Natural Woods

 

African Blackwood: Africa, Janka Hardness 3670. Often completely black or very dark brown, with little or no discernible grain. Occasionally slightly lighter, with a dark brown or purplish hue. The pale yellow sapwood is usually very thin, and is clearly demarcated from the darker heartwood.

 

Bocote: Mexico and South America, Janka Hardness 2010. It is quite dense, nearing the density of some rosewoods but its hardness is tied with Hard maple.  It has a lovely character and tight grained pieces exhibit a beautiful pattern of stripes and eyes. 

 

Box Elder Burl: North America, Janka Hardness 720. A member of the maple family.  This wood is light in colour and takes dye stabilizing very well. A naturally stabilized piece has a look similar to marble. 

 

Brazilian Lacewood: South America, Janka Hardness 710. Has very conspicuous flecking that gives this wood its namesake. The wood itself is a reddish brown with grey or light brown rays, which result in a lace pattern when quartersawn. 

 

Bubinga: Africa, Janka Hardness 2410. Heartwood ranges from a pinkish red to a darker reddish brown with darker purple or black streaks. Sapwood is a pale straw color and is clearly demarcated from the heartwood. 

 

Chechen Rosewood: Dominican Republic, Jamacia, Cuba, Janka Hardness 2250. Heartwood color is highly varied, with red, orange, and brown contrasted with darker stripes of blackish brown. Color tends to shift to a darker reddish brown with age. Well defined sapwood is a pale yellow.

 

Cocobolo: Central America, Janka Hardness 2960. Cocobolo can be in a range of different colors, ranging from yellow, orange, red, and shades of brown with streaks of black or purple. This is a naturally oily wood that takes on a beautiful polish when buffed.

 

East Indian Rosewood: India, Sri Lanka, and Indonesia, Janka Hardness 2440. The heartwood of East Indian Rosewood can vary from a golden brown to a deep purplish brown, with darker brown streaks. The wood darkens with age, usually becoming a deep brown.

Katalox: Southern Mexico, Central America, and northern South America, Janka Hardness 3660. Heartwood is dark reddish brown to nearly black, sometimes with a strong purple hue. Sapwood is sharply demarcated and is pale yellowish white. Pieces with curly or wavy grain are not uncommon. An oily wood that polishes extremely well with buffing.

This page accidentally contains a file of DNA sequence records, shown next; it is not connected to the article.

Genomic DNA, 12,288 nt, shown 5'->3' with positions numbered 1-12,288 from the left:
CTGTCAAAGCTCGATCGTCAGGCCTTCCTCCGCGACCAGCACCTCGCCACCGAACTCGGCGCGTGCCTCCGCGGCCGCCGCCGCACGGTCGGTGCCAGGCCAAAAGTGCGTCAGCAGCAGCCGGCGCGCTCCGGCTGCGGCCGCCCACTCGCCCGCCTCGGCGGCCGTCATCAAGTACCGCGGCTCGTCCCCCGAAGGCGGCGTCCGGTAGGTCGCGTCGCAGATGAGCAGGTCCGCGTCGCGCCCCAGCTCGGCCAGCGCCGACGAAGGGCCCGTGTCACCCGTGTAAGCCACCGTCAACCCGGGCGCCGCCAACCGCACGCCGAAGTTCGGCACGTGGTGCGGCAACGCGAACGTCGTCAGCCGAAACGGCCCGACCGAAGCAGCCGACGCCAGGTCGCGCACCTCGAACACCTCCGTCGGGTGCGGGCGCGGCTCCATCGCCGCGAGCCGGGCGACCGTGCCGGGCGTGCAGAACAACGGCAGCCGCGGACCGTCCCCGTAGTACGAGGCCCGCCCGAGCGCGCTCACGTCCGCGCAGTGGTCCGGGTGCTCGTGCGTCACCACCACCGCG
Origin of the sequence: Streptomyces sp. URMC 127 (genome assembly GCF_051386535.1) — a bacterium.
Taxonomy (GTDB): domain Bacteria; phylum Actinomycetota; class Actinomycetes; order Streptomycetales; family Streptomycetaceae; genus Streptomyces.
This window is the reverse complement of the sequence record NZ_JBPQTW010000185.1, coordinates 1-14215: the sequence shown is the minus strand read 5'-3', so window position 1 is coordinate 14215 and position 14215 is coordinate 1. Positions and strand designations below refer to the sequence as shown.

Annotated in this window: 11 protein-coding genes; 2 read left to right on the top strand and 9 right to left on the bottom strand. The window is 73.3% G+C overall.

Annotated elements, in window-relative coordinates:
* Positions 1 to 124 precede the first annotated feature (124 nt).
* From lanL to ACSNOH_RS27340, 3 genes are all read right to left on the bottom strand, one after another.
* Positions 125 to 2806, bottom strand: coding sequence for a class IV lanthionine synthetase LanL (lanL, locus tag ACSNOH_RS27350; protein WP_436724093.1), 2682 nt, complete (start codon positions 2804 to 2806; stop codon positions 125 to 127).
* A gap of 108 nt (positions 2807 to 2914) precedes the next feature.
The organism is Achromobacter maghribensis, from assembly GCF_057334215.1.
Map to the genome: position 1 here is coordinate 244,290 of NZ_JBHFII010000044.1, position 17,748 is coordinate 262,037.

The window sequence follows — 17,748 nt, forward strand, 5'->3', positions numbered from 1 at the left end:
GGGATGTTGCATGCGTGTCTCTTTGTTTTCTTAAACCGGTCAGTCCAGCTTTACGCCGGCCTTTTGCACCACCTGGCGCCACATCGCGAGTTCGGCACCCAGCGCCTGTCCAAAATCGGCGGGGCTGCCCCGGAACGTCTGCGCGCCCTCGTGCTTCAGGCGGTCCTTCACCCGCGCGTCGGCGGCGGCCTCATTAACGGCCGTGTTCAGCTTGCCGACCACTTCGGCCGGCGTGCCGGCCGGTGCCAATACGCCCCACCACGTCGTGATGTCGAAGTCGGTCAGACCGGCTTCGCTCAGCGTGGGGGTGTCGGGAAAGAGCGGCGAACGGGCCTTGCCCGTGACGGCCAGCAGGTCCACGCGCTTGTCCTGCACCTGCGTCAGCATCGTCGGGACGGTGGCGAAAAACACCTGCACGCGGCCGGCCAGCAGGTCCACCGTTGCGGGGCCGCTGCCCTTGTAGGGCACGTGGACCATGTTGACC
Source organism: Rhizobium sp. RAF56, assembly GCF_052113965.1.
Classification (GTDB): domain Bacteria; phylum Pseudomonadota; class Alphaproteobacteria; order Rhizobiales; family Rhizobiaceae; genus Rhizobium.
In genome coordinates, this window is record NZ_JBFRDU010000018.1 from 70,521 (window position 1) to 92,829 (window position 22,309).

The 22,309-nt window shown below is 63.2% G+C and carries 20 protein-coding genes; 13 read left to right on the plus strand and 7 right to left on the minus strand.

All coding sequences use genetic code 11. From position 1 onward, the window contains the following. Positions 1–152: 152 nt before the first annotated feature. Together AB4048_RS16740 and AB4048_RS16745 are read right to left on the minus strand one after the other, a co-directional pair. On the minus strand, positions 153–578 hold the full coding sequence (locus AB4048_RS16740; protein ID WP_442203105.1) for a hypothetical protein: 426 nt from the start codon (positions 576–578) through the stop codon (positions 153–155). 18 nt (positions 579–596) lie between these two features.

Padauk: Central and tropical west Africa, Janka Hardness 1970. Heartwood color can vary, ranging from a pale pinkish orange to a deep brownish red. Most pieces tend to start reddish orange when freshly cut, darkening substantially over time to a reddish/purplish brown (some lighter pieces age to a grayish brown).

Purple Heart: Central and South America, Janka Hardness 2520. When freshly cut the heartwood of Purpleheart is a  dull grayish/purplish brown. Upon exposure, the wood becomes a deeper eggplant purple. With further age and exposure to UV light, the wood becomes a dark brown with a hint of purple.

Thuya Burl: Morocco, Janka Hardness 1160. Color is generally an orangish or reddish brown. Color tends to darken with age to a medium to dark reddish brown.

Wenge: Central Africa, Janka Hardness 1930. Heartwood is medium brown, sometimes with a reddish or yellowish hue, with nearly black streaks. Upon application of a wood finish (particularly an oil finish) the wood can become nearly black.

Yellow Box Burl: Eastern Australia, Janka Hardness 2920. Heartwood ranges from light pink to golden brown. Pale gray sapwood is sharply demarcated from heartwood.

Stabilized Woods

 

The stabilizing process consists of taking natural wood, drying them of all moisture and impregnating them with resin.  This creates a wood that is resistant to moisture and expansion or shrinkage.  Dyes can also be used for a more dramatic effect.